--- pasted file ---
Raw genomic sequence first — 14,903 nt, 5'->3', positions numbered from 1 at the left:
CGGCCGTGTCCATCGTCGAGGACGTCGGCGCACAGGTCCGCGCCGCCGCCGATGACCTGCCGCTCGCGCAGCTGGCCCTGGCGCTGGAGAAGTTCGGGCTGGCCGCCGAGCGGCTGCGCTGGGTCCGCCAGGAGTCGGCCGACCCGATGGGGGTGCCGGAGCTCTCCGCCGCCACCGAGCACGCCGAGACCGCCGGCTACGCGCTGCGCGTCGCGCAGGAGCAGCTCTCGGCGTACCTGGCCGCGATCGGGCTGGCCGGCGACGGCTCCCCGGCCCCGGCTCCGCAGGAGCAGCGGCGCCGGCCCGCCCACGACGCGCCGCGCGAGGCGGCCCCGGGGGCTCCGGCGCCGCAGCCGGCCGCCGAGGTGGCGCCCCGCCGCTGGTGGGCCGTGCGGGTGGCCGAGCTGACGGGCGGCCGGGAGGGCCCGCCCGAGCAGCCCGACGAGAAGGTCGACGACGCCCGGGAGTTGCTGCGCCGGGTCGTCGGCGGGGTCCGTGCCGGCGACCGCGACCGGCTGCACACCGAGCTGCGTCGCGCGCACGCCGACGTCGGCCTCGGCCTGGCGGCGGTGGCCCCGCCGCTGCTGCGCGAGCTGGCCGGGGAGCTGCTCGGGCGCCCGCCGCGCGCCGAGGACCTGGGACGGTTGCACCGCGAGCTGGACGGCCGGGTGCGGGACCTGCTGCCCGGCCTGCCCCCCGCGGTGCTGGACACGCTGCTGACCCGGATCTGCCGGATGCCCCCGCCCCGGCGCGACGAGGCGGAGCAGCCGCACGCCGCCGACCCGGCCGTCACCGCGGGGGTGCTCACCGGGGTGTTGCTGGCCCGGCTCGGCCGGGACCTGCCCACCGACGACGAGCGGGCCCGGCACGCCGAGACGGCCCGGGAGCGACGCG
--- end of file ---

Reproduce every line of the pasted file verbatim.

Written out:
Raw genomic sequence first — 14,903 nt, 5'->3', positions numbered from 1 at the left:
CGGCCGTGTCCATCGTCGAGGACGTCGGCGCACAGGTCCGCGCCGCCGCCGATGACCTGCCGCTCGCGCAGCTGGCCCTGGCGCTGGAGAAGTTCGGGCTGGCCGCCGAGCGGCTGCGCTGGGTCCGCCAGGAGTCGGCCGACCCGATGGGGGTGCCGGAGCTCTCCGCCGCCACCGAGCACGCCGAGACCGCCGGCTACGCGCTGCGCGTCGCGCAGGAGCAGCTCTCGGCGTACCTGGCCGCGATCGGGCTGGCCGGCGACGGCTCCCCGGCCCCGGCTCCGCAGGAGCAGCGGCGCCGGCCCGCCCACGACGCGCCGCGCGAGGCGGCCCCGGGGGCTCCGGCGCCGCAGCCGGCCGCCGAGGTGGCGCCCCGCCGCTGGTGGGCCGTGCGGGTGGCCGAGCTGACGGGCGGCCGGGAGGGCCCGCCCGAGCAGCCCGACGAGAAGGTCGACGACGCCCGGGAGTTGCTGCGCCGGGTCGTCGGCGGGGTCCGTGCCGGCGACCGCGACCGGCTGCACACCGAGCTGCGTCGCGCGCACGCCGACGTCGGCCTCGGCCTGGCGGCGGTGGCCCCGCCGCTGCTGCGCGAGCTGGCCGGGGAGCTGCTCGGGCGCCCGCCGCGCGCCGAGGACCTGGGACGGTTGCACCGCGAGCTGGACGGCCGGGTGCGGGACCTGCTGCCCGGCCTGCCCCCCGCGGTGCTGGACACGCTGCTGACCCGGATCTGCCGGATGCCCCCGCCCCGGCGCGACGAGGCGGAGCAGCCGCACGCCGCCGACCCGGCCGTCACCGCGGGGGTGCTCACCGGGGTGTTGCTGGCCCGGCTCGGCCGGGACCTGCCCACCGACGACGAGCGGGCCCGGCACGCCGAGACGGCCCGGGAGCGACGCG